Important To Do The Necessary Homework

Foreword from ShareInvestor

This article “Important To Do The Necessary Homework” by Mindy Tan was first published in The Business Times on 17 Oct 2011 and is reproduced in this blog in its entirety.

MINDY TAN highlights various methods that will help you in making better investment decisions

PLAYWRIGHT and writer Kin Hubbarb once said: “The safest way to double your money is to fold it over and put it in your pocket.” Wise words in today’s stock market? When markets tumble due to external factors, investors may get cold feet and decide to divest their investments to cut losses. Is this necessarily the best strategy to take?

While the strategy an investor decides to employ depends on a number of factors, rule No 1, in the wise words of author Douglas Adams, remains: “Don’t panic.”

Company’s Fundamentals

Before buying any stock, it is important to do the necessary homework to assess the stock’s fundamentals, notes associate professor Fong Wai Mun, department of finance, NUS Business School, citing the profile of the company, the company’s strengths and weaknesses, and studying industry trends as examples.

“For a more formal approach, discount the firm’s projected profits or cash flows using a suitable discount rate that reflects the stock’s risk,” he adds. This should not be a one-off process, he notes.

“One should revisit and perhaps rework this process every now and then, to keep up with changes in the economy, industry, and the firm,” he says. In the event that an investor thinks the fundamentals have changed, it may be necessary to sell the stock and cut losses.

Time Horizon

The general rule of thumb states that property and shares are growth investments that are best suited to those with time on their side – at least five years.

Having a longer time horizon is useful, in that it allows investors to wait for markets to recover, given that stock markets are exposed to fluctuations and are sensitive to global shocks.

Assuming that a long-term investor has done his/her due diligence, dips in the stock market “may present an excellent opportunity to add to the portfolio if the stock’s fundamentals remain good”, notes Prof Fong.

He adds: “I generally do not subscribe to the view that one should time the market by buying or selling when sentiments are good or poor, as such sentiments can easily change and lead to surprises. It is far better to adopt a buy-and-hold strategy for quality stocks.”

Risks Vs Returns

Investments that yield higher rates of returns are also ones that carry greater risk, which means you face a higher chance of losing money or bearing greater losses along the way.

While there is a fine line between being too risk-averse and missing out on good investment opportunities and making overly risky investments, the question of how much risk you feel comfortable with is something that only you can answer.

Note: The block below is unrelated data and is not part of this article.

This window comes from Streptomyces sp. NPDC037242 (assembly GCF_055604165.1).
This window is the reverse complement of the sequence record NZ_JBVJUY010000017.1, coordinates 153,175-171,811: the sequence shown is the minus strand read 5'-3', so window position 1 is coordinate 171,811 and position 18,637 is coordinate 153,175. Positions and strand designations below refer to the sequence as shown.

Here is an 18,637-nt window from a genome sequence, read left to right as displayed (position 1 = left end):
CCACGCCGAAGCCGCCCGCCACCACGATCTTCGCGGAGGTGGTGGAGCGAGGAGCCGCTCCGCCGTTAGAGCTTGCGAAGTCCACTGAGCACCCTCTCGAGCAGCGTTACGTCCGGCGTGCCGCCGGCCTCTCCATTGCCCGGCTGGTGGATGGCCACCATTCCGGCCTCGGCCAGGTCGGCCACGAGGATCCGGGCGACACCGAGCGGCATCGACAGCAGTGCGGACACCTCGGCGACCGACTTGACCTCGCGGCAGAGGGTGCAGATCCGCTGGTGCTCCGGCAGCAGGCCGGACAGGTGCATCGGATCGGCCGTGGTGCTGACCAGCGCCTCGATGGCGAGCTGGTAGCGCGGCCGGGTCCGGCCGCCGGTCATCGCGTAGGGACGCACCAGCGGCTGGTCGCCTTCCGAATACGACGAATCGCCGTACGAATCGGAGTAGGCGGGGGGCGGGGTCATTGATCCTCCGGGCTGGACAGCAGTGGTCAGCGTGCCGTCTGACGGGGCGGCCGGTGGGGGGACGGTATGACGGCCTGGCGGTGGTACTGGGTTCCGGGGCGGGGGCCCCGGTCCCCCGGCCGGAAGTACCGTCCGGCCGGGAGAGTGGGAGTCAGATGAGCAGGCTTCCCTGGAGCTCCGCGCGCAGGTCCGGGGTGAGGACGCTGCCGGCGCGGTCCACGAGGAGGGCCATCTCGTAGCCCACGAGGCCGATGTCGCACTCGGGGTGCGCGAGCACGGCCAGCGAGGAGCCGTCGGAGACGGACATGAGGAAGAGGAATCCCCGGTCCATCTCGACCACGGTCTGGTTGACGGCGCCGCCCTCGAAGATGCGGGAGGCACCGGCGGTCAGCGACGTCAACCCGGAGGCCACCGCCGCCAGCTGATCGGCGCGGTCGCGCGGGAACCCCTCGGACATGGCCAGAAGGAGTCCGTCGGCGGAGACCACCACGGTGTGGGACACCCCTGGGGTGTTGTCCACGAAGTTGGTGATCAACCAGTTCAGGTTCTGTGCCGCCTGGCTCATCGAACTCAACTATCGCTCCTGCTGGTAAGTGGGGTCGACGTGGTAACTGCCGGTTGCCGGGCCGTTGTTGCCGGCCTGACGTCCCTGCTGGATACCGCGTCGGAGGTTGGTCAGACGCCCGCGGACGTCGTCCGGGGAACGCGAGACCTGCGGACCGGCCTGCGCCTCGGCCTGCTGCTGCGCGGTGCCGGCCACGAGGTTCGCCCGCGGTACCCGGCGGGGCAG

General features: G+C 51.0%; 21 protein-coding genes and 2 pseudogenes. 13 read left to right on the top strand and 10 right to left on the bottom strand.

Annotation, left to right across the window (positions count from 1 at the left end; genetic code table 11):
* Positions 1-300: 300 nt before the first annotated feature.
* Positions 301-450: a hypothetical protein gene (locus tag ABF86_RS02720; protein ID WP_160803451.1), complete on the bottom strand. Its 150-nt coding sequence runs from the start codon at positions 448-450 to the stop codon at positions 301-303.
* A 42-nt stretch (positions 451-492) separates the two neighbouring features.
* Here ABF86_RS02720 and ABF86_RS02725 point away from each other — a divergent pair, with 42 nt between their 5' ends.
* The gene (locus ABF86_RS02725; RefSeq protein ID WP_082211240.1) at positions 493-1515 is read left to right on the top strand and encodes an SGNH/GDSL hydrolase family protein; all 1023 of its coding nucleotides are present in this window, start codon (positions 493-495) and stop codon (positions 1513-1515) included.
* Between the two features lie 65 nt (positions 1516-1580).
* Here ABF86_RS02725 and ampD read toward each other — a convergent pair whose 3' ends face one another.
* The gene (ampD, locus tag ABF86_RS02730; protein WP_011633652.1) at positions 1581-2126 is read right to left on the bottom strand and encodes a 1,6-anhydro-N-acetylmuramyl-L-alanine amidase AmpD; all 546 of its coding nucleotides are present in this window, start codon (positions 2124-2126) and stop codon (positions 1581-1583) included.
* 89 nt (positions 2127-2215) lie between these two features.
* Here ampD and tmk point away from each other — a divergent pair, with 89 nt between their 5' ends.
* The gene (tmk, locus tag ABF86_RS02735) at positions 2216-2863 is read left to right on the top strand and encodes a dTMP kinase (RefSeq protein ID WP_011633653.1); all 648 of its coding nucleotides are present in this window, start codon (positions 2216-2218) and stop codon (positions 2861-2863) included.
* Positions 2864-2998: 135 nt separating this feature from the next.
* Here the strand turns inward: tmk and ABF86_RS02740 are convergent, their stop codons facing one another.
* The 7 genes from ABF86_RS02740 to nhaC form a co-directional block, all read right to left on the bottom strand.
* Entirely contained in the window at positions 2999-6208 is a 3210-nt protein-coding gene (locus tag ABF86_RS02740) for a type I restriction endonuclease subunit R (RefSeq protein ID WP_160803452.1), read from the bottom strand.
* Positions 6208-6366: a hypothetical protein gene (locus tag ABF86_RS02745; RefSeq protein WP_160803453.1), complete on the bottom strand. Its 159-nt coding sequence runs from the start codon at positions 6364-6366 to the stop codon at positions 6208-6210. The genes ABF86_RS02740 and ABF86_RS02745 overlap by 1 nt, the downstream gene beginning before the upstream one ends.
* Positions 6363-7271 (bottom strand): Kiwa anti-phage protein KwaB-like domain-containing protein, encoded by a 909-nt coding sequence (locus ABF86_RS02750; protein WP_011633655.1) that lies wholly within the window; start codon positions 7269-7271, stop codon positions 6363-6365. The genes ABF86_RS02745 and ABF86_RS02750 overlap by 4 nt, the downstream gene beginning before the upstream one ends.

This may be a good time to relook your priorities and ask yourself – what do you want to achieve by investing? Are you trying to build up wealth in the short term, or are you looking to grow your retirement fund in the long term? After that, assess your risk appetite. These two factors will figure prominently into the shaping of your investment plan.

Rebalancing Your Portfolio

When constructing your investment portfolio, it is important to allocate your assets wisely to ensure they support your risk appetite. Despite the best intentions, portfolios often go out of balance in the course of investing. It is thus important to rebalance it from time to time, to bring the proportions back to its previous weight.

If your portfolio has veered off-kilter and you find yourself exposed to a higher level of risk than you are willing and able to accept, it might be time to consider “safer” alternatives like government bonds or term deposits.

While these investment instruments give relatively low returns, they produce fixed incomes and can go toward balancing other high-risk investments.

Do note though, that while bonds are stable and give regular returns, they are not designed to keep pace with inflation. In times of high inflation, you may see your investment shrink in value.

Index-linked instruments such as exchange traded funds (ETFs) are also a good alternative. Given that ETFs allow investors to buy a basket of stocks that mimic the performance of the entire stock market, they may be a useful tool to diversify risk.

Dollar Cost Averaging

“Don’t try to guess if the stock market has bottomed” is perhaps the golden rule in equity investments. The modern-day equivalent of crystal-balling, even when stocks seem to be at their cheapest, there is no guarantee that the market will recover in the immediate future.

In order to minimise potential losses, investors may consider investing continuously through all the market cycles – a strategy called “dollar cost averaging”.

Instead of investing all their money in a lump sum, investors gradually build up a position by purchasing smaller amounts over a period of time. This process spreads the average cost over the period, hence providing a buffer against market volatility.

While it is impossible to constantly beat the market, thoroughly understanding the investment vehicle, industry, and company fundamentals of a stock/fund you are purchasing will go a long way in helping you make better decisions.